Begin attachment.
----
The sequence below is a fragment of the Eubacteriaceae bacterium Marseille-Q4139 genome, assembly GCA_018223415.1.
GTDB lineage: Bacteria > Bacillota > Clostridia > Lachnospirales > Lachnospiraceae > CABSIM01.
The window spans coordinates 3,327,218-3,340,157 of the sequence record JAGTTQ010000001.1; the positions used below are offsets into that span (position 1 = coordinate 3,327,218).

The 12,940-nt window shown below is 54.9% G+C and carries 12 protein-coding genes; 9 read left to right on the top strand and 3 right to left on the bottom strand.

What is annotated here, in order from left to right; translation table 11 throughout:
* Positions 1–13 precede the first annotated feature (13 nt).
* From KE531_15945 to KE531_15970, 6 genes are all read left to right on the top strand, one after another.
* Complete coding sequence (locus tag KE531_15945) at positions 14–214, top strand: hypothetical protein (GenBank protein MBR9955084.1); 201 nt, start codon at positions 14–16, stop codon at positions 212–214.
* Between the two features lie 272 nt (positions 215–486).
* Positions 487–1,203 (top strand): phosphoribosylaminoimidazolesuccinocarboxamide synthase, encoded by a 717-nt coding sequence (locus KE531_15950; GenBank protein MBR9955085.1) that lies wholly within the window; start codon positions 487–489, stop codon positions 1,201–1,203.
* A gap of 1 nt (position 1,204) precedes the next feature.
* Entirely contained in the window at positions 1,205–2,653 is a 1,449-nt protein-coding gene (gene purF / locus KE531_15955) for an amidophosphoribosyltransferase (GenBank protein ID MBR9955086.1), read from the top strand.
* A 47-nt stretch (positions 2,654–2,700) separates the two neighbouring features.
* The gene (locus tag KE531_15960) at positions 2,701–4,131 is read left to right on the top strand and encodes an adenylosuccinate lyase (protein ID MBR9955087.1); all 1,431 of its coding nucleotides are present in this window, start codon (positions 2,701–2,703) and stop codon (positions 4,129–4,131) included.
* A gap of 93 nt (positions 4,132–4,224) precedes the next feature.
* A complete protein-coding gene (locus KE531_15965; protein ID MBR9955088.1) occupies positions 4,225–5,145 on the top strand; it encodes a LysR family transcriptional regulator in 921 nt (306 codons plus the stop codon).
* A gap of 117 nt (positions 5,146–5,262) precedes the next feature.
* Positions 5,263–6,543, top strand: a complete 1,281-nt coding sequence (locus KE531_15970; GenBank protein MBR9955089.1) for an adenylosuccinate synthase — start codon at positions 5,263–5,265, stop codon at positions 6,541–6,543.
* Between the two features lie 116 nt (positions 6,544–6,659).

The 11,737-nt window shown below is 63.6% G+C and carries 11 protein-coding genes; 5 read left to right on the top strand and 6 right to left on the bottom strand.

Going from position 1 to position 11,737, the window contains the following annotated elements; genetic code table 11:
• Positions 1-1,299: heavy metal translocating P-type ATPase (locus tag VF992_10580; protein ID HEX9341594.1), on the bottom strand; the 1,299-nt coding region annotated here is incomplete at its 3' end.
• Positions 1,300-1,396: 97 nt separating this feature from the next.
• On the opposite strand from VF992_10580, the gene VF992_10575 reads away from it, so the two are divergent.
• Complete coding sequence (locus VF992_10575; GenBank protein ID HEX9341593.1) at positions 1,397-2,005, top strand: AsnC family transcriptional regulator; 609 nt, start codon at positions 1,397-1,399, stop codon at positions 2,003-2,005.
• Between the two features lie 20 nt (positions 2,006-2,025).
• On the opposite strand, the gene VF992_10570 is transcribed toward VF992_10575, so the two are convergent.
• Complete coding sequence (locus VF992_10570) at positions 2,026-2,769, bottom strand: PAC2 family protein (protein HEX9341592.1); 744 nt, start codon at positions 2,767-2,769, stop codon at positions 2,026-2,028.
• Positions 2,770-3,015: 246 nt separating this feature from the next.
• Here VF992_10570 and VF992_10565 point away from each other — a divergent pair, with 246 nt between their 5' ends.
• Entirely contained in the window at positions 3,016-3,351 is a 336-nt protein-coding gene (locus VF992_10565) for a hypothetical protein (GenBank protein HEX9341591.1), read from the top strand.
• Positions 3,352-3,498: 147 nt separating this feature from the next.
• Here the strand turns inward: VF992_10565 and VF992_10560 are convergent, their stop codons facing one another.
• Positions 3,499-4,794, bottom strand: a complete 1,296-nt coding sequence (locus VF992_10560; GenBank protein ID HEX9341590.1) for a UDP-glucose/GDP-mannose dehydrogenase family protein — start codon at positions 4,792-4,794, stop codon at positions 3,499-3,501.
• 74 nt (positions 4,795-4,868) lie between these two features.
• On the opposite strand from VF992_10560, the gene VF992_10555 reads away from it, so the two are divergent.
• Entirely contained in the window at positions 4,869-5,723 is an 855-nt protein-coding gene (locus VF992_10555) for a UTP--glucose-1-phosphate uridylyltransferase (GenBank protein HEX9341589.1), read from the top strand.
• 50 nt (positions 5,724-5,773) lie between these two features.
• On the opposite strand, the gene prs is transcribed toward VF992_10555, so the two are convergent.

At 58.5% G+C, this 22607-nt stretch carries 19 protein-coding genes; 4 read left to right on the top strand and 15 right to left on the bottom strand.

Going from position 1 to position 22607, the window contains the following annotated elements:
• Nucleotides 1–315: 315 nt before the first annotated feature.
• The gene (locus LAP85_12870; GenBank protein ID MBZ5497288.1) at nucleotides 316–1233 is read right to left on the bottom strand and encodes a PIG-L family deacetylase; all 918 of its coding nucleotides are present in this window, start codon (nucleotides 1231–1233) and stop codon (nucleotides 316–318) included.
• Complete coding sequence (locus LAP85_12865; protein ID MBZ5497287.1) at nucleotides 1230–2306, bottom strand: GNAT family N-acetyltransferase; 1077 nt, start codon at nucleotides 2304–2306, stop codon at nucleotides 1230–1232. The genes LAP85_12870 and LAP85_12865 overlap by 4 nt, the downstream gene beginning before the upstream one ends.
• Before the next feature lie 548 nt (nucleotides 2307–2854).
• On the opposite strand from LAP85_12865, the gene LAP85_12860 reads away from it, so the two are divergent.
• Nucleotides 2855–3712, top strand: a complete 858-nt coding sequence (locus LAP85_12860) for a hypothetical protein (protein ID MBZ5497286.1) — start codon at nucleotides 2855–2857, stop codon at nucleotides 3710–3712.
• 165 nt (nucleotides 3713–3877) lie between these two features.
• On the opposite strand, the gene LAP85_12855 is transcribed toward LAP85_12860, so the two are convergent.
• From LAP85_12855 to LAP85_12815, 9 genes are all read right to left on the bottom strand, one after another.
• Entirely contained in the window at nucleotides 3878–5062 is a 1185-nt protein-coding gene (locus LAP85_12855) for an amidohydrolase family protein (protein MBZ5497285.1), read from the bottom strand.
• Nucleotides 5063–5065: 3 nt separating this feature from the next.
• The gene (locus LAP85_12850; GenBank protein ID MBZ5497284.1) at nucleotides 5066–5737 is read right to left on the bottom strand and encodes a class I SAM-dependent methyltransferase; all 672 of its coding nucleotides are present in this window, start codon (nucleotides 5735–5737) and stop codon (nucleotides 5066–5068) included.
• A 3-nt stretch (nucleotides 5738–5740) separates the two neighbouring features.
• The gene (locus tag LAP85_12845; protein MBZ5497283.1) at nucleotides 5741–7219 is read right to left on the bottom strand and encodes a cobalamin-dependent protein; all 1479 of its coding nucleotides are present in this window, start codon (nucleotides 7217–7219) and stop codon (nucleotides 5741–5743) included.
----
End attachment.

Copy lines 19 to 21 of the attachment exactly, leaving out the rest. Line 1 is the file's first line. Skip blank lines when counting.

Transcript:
* Between the two features lie 116 nt (positions 6,544–6,659).

The 11,737-nt window shown below is 63.6% G+C and carries 11 protein-coding genes; 5 read left to right on the top strand and 6 right to left on the bottom strand.

Going from position 1 to position 11,737, the window contains the following annotated elements; genetic code table 11: